Be careful with pronouncing the last letter of words, since pronouncing say the t or n at the end means you’re saying the female version of the word or name. eg chat/chatte. (being an animator, I once used the phrase “looking for cat reference” in a meeting only to be told I probably was not looking for female cat reference)

    Also “verslan” (or verlan link to en.wikipedia.org) is a thing: meuf = femme, ouf = fou etc and probably other common words that you won’t even realize were derived from something else. While originally street slang, several words seem to have made it into common use, so if you ever hear anyone say something like “truc de ouf!” now you know.

    Anyway that’s from my limited experience having previously lived in France for a while as a non-French person. Maybe it helps.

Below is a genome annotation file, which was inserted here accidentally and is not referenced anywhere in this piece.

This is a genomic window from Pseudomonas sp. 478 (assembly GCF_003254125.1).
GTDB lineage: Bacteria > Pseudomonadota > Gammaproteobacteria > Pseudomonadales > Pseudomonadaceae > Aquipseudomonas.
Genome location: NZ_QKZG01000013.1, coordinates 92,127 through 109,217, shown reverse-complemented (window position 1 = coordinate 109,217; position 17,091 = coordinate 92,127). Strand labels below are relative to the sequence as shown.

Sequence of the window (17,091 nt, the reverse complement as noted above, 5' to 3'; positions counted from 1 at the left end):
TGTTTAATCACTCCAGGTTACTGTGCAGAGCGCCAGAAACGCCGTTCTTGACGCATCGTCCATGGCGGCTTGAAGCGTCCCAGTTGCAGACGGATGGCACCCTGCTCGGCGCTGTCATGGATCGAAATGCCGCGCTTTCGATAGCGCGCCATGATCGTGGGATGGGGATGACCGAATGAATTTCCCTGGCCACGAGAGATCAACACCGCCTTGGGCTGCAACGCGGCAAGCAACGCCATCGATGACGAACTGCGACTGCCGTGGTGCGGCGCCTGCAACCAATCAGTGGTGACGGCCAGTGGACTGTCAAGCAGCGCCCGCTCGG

• Gap Gen says:

      I picked up Spiral (Engrenages) from the BBC because it’s a decent way to pick up slang, and is subtitled. Also French comics are pretty good because they have visual context. Paris is in that space where a lot of people will speak some English because it’s more cosmopolitan than the rest of France (or because half the people in the centre are American tourists or students), but you’ll still need French for administrative stuff and the like. The main stressful thing for me was just getting the fluency where I could understand what people were saying in real time, rather than having to stop and think.

      Talking about the word chat, I enjoyed that Orange were advertising a “chat version sexy”, which I presume meant instant messaging for sex people and not furries in particular.

    • Skhalt says:

      To add some more context to your cat anecdote and why people probably laughed at you, “chatte” can be a euphemism for “vagina” (the equivalent of “pussy” in English, basically).

      On a side note, I demand that Patrick Steward be flogged with stale baguettes as punishment for never pronouncing “Picard” correctly.

      • Gap Gen says: